3G dongles: a buyer’s guide
If you want to start using mobile broadband you’ll probably need to get hold of some additional hardware. While some tablets and laptops support mobile broadband SIM cards, the most common route into mobile internet is with a mobile broadband dongle.
They’re available in various shapes and sizes and prices vary wildly, and if you’re completely new to mobile broadband the sheer choice can be confusing. So read on for our guide to comparing and buying a 3G broadband dongle.
USB or Wi-Fi: does the dongle really matter?
A quick glance at the comparison table above will reveal that you’ve got a couple of choices for the dongle itself.
The cheapest option is a USB dongle. They look like big memory sticks and just plug into a spare USB port on your desktop or laptop computer. You can’t really share the connection though, and they are not generally compatible with tablets or anything other than Windows and Mac OSX.
On the higher end of the scale are Wi-Fi dongles (also called pocket Wi-Fi or ‘MiFi’ - which is a Three brand). These devices do not need to be physically connected, instead they send out a wireless network signal that any nearby Wi-Fi capable hardware can use. That means they’ll work with stuff like tablets and games consoles as well as computers.
If your requirements for mobile broadband are fairly basic - light and/or infrequent use on a single computer at a time - then the cheap USB dongles will be perfectly sufficient. Some of the fancier USB models include swivel heads which claim to improve reception, however you can simply purchase an inexpensive USB extension lead and place the dongle on a high shelf to get a better signal.
Wi-Fi units are best if you need to share the connection with friends and family, or want to get hardware hooked up to mobile internet that would not support a USB dongle.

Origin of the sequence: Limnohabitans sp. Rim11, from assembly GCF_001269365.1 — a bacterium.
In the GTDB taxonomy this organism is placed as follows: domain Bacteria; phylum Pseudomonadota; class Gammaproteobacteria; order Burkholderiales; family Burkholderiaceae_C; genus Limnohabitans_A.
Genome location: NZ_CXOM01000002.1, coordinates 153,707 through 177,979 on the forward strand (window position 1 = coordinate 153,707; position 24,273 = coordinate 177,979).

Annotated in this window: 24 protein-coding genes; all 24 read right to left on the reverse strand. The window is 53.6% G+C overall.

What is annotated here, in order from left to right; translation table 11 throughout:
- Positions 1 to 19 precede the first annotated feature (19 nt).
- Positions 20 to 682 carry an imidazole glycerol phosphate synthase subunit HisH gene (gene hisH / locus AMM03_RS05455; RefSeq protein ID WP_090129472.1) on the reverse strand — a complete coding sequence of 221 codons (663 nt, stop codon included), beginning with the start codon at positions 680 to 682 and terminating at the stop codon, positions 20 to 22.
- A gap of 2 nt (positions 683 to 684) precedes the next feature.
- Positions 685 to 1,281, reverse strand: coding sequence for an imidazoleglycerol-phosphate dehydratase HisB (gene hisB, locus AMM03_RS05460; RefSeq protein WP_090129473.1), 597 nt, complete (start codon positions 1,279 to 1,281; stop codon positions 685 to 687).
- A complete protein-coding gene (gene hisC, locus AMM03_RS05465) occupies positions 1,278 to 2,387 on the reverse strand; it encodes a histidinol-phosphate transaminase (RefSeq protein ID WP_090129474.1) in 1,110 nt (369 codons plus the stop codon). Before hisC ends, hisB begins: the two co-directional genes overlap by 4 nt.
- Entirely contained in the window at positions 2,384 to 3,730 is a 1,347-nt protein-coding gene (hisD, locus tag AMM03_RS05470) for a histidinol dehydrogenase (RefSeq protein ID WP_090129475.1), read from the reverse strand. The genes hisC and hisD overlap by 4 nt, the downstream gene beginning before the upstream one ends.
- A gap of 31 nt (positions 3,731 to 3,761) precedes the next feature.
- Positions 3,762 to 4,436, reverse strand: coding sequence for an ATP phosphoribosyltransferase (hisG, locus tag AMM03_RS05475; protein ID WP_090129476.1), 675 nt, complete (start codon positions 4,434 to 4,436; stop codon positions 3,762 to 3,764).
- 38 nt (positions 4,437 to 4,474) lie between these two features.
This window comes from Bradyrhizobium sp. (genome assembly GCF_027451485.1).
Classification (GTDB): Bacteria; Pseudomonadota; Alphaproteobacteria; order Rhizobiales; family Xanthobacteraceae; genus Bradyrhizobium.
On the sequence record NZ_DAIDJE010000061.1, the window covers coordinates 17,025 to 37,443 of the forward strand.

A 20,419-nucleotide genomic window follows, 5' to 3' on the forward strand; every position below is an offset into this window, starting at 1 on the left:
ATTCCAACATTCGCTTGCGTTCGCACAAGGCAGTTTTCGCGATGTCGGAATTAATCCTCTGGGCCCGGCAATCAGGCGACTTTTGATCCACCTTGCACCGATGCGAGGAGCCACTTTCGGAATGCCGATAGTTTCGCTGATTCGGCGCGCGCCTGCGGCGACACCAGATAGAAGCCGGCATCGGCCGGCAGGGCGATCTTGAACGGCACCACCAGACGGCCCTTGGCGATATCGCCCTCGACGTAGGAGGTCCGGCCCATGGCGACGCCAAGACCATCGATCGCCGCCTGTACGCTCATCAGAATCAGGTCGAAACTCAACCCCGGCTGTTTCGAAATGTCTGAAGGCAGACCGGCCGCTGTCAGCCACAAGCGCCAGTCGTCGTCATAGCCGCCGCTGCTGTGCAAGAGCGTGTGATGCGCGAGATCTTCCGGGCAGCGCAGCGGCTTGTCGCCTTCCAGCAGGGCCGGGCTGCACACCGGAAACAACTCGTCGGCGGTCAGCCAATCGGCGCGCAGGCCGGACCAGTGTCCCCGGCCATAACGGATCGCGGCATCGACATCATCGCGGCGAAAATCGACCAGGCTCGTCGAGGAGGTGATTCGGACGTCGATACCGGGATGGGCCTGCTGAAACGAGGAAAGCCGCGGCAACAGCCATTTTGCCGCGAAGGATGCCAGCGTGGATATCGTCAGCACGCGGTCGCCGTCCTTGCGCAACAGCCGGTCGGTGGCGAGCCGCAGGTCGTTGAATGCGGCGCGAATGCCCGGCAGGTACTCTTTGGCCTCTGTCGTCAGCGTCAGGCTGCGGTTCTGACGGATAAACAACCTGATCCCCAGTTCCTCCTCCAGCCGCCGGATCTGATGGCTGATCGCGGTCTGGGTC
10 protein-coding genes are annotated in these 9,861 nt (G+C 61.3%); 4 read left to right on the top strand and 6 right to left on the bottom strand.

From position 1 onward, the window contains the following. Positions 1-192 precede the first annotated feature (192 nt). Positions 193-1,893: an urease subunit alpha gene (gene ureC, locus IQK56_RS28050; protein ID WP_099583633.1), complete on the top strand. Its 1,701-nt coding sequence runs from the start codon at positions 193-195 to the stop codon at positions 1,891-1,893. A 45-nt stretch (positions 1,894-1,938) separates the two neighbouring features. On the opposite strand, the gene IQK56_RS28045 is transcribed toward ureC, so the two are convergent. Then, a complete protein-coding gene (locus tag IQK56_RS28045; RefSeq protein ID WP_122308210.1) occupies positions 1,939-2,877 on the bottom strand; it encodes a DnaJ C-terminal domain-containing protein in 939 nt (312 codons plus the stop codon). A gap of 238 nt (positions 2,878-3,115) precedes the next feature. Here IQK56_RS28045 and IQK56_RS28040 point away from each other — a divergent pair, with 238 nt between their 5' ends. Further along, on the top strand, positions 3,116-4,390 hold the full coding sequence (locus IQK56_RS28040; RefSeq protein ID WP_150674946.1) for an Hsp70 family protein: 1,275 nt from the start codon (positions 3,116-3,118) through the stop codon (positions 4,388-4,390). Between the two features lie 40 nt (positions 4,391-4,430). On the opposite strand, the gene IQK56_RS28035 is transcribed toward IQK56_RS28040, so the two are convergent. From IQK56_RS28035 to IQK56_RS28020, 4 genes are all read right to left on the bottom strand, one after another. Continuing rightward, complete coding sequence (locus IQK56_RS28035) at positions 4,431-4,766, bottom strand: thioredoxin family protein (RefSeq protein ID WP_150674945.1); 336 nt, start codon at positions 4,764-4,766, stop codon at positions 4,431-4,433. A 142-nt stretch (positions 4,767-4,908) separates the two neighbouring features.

There should not be a great deal of difference in performance between the various dongles, the biggest impact will come from signal strength and the speed supported by the dongle.
At a minimum any dongle will be able to handle the standard 7.2Mb 3G service, but newer models may have a top speed of 21Mb or 42Mb. If you’re on Three then it is worth considering one of these because they have been upgrading the network to support these ‘ultrafast’ speeds.
Contracts, data usage and coverage
The offers listed above are all contract mobile broadband packages, so just like a mobile phone you’re entering an agreement with the network for a set amount of months.
While many contracts will be in the 12 - 24 months range, we do also provide rolling monthly deals. These you can cancel with 30 days notice and not get hit with any extra charges, while cancelling early on the longer contracts means paying a fee.
However, rolling monthly contracts do require an up-front payment while the lengthier contracts may be free.
When you compare any kind of contract package you’ll want to take particular note of its data usage allowance (in the downloads column on our table) as well as the price. Heavy users will want to look for 5GB or more, but if you only require mobile net access on occasion for some web browsing and email you can get away with a smaller limit. We’d also recommend reading our incredibly useful guide “how much download usage do I need?”.
But before you buy anything, it’s vital to check network coverage. Without a 3G signal you’ll find the internet is very slow...if you can get online at all. Click the logos below to access the network mapping tools.
3G or 4G - should you upgrade?
4G mobile broadband is finally here in the UK. The next generation of mobile networks provides some impressively rapid speeds, in excess of 20Mb under real world conditions. That means mobile broadband shoppers are faced with the decision of 3G or 4G in addition to everything else.
Right now, it’s probably not worth rushing to upgrade. Coverage is limited to major towns and cities and prices are relatively high. You'll almost certainly have to buy new hardware too, as most existing dongles and smartphones aren't compatible with 4G.
That said, if you’re in an area covered by 4G it does make a very nice alternative to fixed line services - just don’t go too crazy on the big downloads or you could get hit with a hefty excess data charge.